The first part of this article e.g. claimed that the educational content in the industrial age was “made artificial to humans”, this meant a school where a lot of the teaching and learning was taken out of its context and thereby also usefulness. Some of the knowledge and skills easily could be reconnected to life- and societal contexts. But way too much was useless in itself or the usefulness was not that apparent. The division of the curriculum into subject fields that further produced learning in small chunks formed the foundation for this deficit. In the digital society’s hyperconnected building blocks, context and usefulness (relevance) are two of the most decisive factors for education. Especially since the learner has an endless amount of knowledge of different quality at her fingertips. But how can you build digital learning experiences that adapt to the new prerequisites?
Edtech to build context
So what if we turned the industrial society approach of subject-based small chunks education around like it was done with the evaluation- and grading system in part 1 of this article? What if we instead start from a theme- and project-based approach in which context is the key to learning? This is a workable solution to put learning into practice and it is well adapted to the digital society’s requirements. Especially since it can be boosted with modern edtech-solutions. Such learning environment is directed towards causation and analysing elements that affect a certain development, generalisation, to build knowledge and be able to from this knowledge-base be able to identify and reject fake news, and instead focus in a curious explorative way to continue to develop knowledge of what is real.
Back to basics: Writing, reading and arithmetic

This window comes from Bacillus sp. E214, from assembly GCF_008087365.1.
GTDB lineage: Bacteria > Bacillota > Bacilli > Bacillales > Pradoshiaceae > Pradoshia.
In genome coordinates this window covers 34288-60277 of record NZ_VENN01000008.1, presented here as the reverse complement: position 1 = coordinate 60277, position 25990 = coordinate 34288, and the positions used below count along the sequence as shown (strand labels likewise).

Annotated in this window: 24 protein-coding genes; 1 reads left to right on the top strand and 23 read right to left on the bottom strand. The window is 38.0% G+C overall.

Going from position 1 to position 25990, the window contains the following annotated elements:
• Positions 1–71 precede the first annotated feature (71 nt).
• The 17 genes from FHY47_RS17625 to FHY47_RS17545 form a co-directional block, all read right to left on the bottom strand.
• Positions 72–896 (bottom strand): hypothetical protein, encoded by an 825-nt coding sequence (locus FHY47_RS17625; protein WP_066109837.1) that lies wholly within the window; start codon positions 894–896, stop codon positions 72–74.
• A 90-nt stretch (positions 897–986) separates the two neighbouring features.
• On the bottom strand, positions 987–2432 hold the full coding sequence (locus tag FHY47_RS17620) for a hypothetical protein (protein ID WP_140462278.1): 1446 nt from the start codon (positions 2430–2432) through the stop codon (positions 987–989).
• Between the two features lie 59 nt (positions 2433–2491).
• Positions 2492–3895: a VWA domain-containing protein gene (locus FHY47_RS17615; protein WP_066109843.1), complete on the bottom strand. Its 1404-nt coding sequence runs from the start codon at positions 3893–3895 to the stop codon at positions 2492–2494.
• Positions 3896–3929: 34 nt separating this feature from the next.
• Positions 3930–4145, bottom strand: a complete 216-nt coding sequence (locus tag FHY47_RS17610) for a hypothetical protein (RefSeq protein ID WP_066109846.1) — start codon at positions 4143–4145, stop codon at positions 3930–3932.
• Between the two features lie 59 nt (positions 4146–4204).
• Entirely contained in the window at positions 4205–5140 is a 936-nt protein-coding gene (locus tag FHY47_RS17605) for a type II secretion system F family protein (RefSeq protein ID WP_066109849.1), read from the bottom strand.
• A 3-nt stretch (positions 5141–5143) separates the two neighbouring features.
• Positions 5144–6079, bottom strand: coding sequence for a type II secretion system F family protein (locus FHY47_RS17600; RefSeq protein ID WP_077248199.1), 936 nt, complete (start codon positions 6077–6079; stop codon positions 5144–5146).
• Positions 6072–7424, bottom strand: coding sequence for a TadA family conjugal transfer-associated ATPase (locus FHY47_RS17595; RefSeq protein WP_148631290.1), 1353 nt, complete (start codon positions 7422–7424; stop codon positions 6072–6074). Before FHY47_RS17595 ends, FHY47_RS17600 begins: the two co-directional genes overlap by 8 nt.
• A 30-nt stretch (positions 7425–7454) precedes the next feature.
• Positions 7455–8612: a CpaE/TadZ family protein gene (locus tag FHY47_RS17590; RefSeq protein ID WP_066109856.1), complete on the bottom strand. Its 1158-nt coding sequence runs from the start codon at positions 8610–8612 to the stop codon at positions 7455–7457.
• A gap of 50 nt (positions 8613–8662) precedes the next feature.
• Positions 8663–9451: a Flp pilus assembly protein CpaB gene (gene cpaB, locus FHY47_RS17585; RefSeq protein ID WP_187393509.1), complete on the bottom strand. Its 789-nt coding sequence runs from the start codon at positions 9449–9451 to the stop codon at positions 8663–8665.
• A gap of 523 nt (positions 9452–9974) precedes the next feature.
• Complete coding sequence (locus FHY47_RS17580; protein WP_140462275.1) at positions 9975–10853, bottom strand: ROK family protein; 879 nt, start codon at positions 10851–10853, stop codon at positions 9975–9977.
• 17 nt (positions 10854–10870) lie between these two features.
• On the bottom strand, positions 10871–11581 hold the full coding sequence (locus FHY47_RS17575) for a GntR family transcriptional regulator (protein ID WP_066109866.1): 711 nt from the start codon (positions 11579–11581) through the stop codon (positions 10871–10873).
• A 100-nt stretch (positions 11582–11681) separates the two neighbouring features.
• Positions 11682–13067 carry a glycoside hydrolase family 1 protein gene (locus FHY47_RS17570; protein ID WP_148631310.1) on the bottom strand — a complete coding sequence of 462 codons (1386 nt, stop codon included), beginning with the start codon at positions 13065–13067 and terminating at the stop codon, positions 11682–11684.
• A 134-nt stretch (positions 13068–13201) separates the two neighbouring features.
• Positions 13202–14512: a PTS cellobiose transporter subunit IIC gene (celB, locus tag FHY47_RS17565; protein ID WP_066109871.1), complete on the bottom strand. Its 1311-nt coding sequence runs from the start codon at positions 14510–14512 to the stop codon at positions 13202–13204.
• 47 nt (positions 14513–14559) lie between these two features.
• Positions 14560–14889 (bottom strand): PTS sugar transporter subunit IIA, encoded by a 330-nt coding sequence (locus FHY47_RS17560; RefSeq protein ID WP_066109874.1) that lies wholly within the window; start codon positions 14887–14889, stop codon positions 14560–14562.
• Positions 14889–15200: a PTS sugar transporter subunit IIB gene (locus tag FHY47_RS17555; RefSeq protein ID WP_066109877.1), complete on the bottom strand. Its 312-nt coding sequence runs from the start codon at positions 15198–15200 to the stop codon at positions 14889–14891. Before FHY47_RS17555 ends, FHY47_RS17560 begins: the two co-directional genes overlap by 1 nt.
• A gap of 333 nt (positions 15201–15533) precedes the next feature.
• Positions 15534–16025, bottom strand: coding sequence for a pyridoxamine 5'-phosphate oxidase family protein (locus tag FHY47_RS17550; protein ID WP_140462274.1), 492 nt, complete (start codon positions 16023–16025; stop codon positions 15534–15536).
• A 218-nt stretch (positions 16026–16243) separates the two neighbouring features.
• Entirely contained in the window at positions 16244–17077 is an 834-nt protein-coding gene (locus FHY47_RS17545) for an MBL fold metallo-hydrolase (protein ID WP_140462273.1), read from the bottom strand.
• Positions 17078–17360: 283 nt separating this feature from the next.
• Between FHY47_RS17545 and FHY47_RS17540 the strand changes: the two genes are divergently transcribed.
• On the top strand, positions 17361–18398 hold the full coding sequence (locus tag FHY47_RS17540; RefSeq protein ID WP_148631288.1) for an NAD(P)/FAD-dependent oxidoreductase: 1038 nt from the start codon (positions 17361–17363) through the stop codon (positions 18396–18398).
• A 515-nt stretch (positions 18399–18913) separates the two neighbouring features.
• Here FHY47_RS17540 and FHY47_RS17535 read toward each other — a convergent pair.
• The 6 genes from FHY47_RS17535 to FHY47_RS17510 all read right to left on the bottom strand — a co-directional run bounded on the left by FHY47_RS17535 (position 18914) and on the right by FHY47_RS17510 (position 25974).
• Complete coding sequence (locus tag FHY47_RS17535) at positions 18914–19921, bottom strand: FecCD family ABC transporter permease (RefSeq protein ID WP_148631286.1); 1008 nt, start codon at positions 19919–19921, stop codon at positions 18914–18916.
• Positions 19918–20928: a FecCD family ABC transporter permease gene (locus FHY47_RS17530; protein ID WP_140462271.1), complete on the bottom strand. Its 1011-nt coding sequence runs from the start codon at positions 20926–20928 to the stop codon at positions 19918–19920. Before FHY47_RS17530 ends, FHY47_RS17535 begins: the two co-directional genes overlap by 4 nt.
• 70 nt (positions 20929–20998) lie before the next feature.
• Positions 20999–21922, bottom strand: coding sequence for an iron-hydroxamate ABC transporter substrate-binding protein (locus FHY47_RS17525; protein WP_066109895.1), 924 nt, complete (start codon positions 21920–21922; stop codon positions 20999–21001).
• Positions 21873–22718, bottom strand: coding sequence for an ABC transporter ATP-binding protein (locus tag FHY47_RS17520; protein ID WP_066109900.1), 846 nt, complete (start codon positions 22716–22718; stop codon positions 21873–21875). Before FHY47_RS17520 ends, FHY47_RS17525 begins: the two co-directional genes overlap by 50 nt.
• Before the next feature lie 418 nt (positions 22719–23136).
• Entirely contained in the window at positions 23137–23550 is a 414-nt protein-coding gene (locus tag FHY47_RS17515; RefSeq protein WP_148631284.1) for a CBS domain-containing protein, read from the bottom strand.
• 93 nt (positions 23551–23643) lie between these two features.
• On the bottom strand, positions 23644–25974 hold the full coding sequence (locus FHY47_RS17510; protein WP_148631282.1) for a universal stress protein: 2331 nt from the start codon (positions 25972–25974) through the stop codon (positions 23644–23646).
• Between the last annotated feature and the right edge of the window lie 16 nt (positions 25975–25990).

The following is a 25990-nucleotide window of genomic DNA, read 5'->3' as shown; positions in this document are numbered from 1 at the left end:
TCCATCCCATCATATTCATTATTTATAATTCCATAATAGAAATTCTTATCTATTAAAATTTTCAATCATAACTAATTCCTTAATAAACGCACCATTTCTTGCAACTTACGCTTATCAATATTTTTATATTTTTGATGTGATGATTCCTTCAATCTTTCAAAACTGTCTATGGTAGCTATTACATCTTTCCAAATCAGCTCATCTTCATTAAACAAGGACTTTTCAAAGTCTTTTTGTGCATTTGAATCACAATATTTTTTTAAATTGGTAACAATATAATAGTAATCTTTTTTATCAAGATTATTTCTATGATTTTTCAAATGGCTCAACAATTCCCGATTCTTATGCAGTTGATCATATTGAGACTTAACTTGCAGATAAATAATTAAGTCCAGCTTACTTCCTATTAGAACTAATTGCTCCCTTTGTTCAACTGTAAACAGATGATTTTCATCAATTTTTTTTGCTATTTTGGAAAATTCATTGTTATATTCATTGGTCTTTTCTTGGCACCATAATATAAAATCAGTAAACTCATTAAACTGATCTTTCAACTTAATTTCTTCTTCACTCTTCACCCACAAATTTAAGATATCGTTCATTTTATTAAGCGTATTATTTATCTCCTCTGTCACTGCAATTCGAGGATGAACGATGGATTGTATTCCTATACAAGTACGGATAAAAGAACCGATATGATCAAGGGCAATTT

This contextual approach is basically a method to go from passive learning to an activating explorative approach. At the same time, this additionally works perfectly as a training lab for basic skills like writing, reading and arithmetic. Since context gives relevance and meaning, which further boosts inspiration and motivation. In the next step, this grows creativity and curiosity to improve these basic skills to be able to learn more. In this way, the approach creates a progressive spiral of learning built on engagement, skills development and knowledge creation.
Digital learning experiences
To conclude, a vital part of the learning environments that are built should encourage the development of writing, reading and arithmetic skills within a context. This form of learning could be as a part of a story, a societal development or a natural science process etc. etc. This is one of the main parts of the equation for education in the digital society. In the last part of this article, I will explore another perspective; the learning lab. Where creativity, entrepreneurial- and collaborative skills are the driving forces for learning.
Comment: But can really such environments be built in an easy and rapid way? And is it really possible to make them to actually work effectively in the way that is described above? Of course, You can! In the interaQtive book: Learning Design – Pedagogy of Coding & Media Literacy that will be published in September 2020, includes not only a how-to-guide. But also, since it is an interactive book, real-time practice with feedback. The book Learning Design in Practice for Everybody is already available as a “traditional” ebook and as a printed hardcover book. Below you also find chapter 1-2 to a free introduction to the interaQtive Book Learning Design in Practice how to use digital tools. It is available interactive book online and as Progressive Interactive Book for download. It was created in the Storyteller PublishingLab.